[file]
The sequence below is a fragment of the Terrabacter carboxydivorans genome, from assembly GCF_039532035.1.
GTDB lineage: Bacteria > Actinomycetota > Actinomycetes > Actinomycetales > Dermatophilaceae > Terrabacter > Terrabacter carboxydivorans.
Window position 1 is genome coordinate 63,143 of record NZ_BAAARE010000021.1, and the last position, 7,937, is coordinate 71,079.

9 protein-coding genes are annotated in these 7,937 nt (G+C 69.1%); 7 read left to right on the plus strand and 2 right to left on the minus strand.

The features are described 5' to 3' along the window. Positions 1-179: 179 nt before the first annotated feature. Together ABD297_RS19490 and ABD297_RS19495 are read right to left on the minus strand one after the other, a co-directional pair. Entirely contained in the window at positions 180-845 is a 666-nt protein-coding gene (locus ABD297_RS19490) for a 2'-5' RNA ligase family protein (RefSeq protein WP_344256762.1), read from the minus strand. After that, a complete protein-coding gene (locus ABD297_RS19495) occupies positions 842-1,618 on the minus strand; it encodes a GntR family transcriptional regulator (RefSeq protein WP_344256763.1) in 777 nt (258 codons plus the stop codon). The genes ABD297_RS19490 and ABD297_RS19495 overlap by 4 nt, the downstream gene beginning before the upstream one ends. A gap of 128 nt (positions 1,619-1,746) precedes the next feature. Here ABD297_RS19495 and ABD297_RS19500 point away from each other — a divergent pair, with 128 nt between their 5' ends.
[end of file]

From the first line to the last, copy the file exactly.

The sequence below is a fragment of the Terrabacter carboxydivorans genome, from assembly GCF_039532035.1.
GTDB lineage: Bacteria > Actinomycetota > Actinomycetes > Actinomycetales > Dermatophilaceae > Terrabacter > Terrabacter carboxydivorans.
Window position 1 is genome coordinate 63,143 of record NZ_BAAARE010000021.1, and the last position, 7,937, is coordinate 71,079.

9 protein-coding genes are annotated in these 7,937 nt (G+C 69.1%); 7 read left to right on the plus strand and 2 right to left on the minus strand.

The features are described 5' to 3' along the window. Positions 1-179: 179 nt before the first annotated feature. Together ABD297_RS19490 and ABD297_RS19495 are read right to left on the minus strand one after the other, a co-directional pair. Entirely contained in the window at positions 180-845 is a 666-nt protein-coding gene (locus ABD297_RS19490) for a 2'-5' RNA ligase family protein (RefSeq protein WP_344256762.1), read from the minus strand. After that, a complete protein-coding gene (locus ABD297_RS19495) occupies positions 842-1,618 on the minus strand; it encodes a GntR family transcriptional regulator (RefSeq protein WP_344256763.1) in 777 nt (258 codons plus the stop codon). The genes ABD297_RS19490 and ABD297_RS19495 overlap by 4 nt, the downstream gene beginning before the upstream one ends. A gap of 128 nt (positions 1,619-1,746) precedes the next feature. Here ABD297_RS19495 and ABD297_RS19500 point away from each other — a divergent pair, with 128 nt between their 5' ends.